When it comes to development in our region, is public perception the key to success?
That’s the proposition that Jaci Clement, CEO and executive director of the Fair Media Council, a nonprofit watchdog group, put forth in a recent op-ed she wrote for Long Island Business News entitled “Developers Need to Become Media Savvy.”
Alas, Clement is way off the mark about the communication needs of Long Island’s development community. Instead of focusing on the best ways to apply PR spin to projects that are the developmental equivalent of shoving five pounds of bologna into a two-pound tin, these builders should be more transparent about their projects, and be more open to addressing valid community concerns when zoning variances are requested.
Development efforts on Long Island are not “battles to be won” through strategic communication and slick PR spin as Clement suggests. Rather, proposals for growth should be grounded in thoughtful analysis, the measured needs of area residents, and be seen as part of a larger comprehensive vision that anticipates present and future trends here.
All too often, LI’s eager developers see zoning as more of an annoying suggestion instead of the rule. With that mindset, they tend to bring residents on board too late in the process—an approach that runs counter to sound urban planning practice, which encourages public participation. As a result of this limited input concerning the future of their neighborhood, residents become distrustful of builders. In turn, regardless of their best intentions and promises of capital investment, builders face a hostile community.
This is a problem that PR alone can’t overcome.
On the other hand, project transparency and community participation can help get the shovels in the ground.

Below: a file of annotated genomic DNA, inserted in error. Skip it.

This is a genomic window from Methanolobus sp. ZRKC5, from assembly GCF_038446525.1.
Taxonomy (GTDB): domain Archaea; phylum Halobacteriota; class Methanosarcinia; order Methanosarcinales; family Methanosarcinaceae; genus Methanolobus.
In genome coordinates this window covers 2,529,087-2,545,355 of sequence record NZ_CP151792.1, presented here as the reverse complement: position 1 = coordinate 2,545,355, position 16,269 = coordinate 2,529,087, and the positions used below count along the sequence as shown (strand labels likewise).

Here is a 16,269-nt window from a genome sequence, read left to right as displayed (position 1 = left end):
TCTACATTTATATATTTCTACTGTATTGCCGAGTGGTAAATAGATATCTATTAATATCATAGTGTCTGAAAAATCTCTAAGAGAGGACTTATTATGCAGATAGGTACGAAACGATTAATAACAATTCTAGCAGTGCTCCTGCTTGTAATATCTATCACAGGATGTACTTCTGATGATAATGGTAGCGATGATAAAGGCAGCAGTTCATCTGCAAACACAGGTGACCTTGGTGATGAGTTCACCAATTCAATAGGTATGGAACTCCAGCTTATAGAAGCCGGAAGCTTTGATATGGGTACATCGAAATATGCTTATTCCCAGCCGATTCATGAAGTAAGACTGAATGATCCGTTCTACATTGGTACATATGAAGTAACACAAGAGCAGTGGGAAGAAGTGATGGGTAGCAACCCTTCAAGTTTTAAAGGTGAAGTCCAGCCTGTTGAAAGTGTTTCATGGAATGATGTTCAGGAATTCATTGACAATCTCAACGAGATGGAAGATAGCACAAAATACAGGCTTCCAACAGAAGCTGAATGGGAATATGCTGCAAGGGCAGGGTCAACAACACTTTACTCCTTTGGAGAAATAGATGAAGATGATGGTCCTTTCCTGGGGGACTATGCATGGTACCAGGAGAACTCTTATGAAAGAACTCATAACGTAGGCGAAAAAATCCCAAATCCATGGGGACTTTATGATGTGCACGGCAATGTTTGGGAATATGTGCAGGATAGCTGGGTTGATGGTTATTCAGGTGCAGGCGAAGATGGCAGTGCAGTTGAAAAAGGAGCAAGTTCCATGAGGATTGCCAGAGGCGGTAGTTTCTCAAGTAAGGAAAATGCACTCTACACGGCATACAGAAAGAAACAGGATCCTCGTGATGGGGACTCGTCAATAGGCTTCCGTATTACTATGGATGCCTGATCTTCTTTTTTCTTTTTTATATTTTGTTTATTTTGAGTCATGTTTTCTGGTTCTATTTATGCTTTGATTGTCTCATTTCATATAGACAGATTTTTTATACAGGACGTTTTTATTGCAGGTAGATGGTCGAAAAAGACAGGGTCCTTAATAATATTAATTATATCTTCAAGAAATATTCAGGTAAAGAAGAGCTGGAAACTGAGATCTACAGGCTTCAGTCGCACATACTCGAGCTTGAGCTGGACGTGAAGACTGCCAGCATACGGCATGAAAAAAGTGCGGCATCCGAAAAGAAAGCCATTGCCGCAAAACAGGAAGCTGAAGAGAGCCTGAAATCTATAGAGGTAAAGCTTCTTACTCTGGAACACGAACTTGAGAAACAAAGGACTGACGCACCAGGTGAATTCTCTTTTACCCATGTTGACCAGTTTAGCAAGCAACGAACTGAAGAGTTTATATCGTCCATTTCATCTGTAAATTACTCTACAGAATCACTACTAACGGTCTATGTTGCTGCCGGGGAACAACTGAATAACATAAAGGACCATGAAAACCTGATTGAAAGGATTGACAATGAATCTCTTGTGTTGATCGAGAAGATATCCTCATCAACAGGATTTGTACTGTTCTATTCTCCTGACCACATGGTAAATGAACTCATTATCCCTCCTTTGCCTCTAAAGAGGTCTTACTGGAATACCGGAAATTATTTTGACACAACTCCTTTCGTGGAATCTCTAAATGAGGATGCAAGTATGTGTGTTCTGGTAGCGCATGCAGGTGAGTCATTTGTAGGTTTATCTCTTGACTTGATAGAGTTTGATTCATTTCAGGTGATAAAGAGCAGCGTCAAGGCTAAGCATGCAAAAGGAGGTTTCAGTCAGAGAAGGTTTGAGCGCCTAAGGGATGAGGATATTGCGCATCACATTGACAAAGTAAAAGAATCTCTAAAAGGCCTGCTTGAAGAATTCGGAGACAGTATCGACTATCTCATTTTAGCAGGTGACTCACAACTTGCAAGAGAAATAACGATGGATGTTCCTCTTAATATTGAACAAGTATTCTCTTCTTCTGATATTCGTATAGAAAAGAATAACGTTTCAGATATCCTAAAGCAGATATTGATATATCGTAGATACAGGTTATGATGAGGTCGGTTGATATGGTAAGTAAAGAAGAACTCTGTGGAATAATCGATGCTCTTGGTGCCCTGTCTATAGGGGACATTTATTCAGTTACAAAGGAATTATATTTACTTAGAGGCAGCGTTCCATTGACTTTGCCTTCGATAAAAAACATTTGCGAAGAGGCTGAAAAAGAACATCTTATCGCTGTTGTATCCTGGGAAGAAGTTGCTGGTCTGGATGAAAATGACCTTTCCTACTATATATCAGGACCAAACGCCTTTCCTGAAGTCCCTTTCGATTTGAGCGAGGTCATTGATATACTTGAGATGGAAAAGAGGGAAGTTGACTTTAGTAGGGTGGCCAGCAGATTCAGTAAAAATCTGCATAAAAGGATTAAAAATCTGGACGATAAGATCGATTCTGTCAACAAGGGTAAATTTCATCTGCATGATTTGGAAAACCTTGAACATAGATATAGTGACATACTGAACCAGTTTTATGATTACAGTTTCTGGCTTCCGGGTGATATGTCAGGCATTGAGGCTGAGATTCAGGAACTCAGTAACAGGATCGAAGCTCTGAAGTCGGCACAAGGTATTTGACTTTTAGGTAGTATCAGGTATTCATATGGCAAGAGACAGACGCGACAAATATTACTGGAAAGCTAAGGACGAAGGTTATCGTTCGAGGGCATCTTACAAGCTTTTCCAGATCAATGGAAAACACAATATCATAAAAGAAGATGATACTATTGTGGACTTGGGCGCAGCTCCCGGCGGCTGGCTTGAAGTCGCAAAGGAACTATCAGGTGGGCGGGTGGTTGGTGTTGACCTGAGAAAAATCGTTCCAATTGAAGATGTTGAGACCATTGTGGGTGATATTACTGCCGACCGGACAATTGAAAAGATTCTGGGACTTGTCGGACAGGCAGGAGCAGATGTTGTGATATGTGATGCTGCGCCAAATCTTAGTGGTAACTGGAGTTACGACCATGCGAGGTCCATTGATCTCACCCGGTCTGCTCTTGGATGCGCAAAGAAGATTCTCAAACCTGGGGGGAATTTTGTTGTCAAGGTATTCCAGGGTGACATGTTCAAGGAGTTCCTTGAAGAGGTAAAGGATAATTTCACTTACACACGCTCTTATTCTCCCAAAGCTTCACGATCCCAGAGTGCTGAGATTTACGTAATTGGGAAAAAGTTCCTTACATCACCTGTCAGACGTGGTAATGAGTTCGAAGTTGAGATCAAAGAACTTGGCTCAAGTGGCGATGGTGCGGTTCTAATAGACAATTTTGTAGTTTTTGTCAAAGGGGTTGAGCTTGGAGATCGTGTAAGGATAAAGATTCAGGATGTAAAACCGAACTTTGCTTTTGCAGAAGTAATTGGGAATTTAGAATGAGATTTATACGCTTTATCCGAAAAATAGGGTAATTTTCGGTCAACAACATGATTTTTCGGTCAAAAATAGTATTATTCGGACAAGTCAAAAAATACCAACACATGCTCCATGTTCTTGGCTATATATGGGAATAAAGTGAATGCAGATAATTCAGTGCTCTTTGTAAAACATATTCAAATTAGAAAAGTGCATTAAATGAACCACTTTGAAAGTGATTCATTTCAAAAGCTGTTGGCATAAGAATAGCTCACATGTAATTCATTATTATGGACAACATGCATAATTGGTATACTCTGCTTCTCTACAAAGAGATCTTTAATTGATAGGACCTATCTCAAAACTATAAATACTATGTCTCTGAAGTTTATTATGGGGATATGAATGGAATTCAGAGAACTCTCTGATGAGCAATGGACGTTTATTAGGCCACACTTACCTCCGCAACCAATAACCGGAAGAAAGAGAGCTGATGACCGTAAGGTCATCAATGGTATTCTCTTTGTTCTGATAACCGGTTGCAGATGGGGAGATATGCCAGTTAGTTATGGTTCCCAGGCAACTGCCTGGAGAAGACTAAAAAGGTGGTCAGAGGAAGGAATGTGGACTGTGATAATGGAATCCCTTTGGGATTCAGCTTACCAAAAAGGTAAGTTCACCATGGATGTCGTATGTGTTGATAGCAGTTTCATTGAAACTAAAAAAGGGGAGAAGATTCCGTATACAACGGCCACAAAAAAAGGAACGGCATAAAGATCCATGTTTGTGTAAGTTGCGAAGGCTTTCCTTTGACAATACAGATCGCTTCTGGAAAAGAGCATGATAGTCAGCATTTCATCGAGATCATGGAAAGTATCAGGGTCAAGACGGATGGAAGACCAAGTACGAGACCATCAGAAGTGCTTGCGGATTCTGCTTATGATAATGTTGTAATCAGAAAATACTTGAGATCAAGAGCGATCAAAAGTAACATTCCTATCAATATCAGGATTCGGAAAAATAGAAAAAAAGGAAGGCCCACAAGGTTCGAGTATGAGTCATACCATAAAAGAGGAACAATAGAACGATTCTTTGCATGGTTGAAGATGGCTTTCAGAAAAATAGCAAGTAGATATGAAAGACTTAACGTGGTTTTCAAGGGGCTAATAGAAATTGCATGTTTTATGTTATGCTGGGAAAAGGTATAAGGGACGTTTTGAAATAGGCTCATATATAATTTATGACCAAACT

But let’s give Clement some credit. The development process would benefit from more communication, but not in the manner she suggests. Municipalities are the entities that must better communicate to their residents. When it comes to hashing out a comprehensive approach to land use, local governments in the region must readily and honestly communicate the justification of preserving existing zoning in an approachable manner and be open to the concerns of their constituents, as well as be transparent about the developer’s rationale when a change-of-zone is being sought.
Further, as we’ve seen all too often, Long Islanders don’t always help their cause. Developers who do try to reach out to residents are often stonewalled by civic groups who prefer no change whatsoever. This collective NIMBYism can go far beyond reasonable concerns about traffic and quality of life. For example, in Bay Shore when residents protested a proposal to build a new gas station on the site of a shuttered one, they diminished their credibility. By focusing on as-of-right proposals or those requiring slight variances, these protests take away from the collective effectiveness of civic groups when large projects like Gerry Wolkoff’s Heartland loom over the horizon. Clement’s PR strategy wouldn’t help mitigate the reality that in these cases, it often is in the interest of the developer not to be forthcoming—an unfortunate scenario.
But let’s be honest. Long Islanders are too smart to fall for marketing efforts funded by development dollars. Instead of suggesting developers do more PR spin, good advice to the development community would be to engage residents early and often, and truly listen to their concerns long before the project is on the drawing board. This approach runs counter to the colorful claim by the Island’s big developer Ed Blumenfeld that residents hold development efforts “hostage,” as he described it in a recent op-ed in the Long Island Business News.
On the contrary, residents don’t hold projects hostage when they helped create them. All one has to do is compare the fate of the Taubman’s Mall project slated for the former Cerro Wire property in Syosset and the newly proposed Syosset Park at the same site to see how both scenarios played out, with and without local resident input. Another example is the relative success of Renaissance Downtown’s consensus-building in their revitalization proposal for Huntington Station.
LI’s future will not be determined by an advertising campaign. The consequences of poor development choices are costly to correct. When left unaccounted for, the impacts of unmanaged growth can be irreversible, as showcased by the harmful algal blooms that infect our Island’s surface waters and the slow-yet-steady deterioration of our aquifer thanks to infrastructure that failed to keep pace with growth.
Learning how to spin better shouldn’t be the priority for Long Island’s development community. Their priority should be fostering public participation and coming up with quality plans that are more responsive to our community’s needs.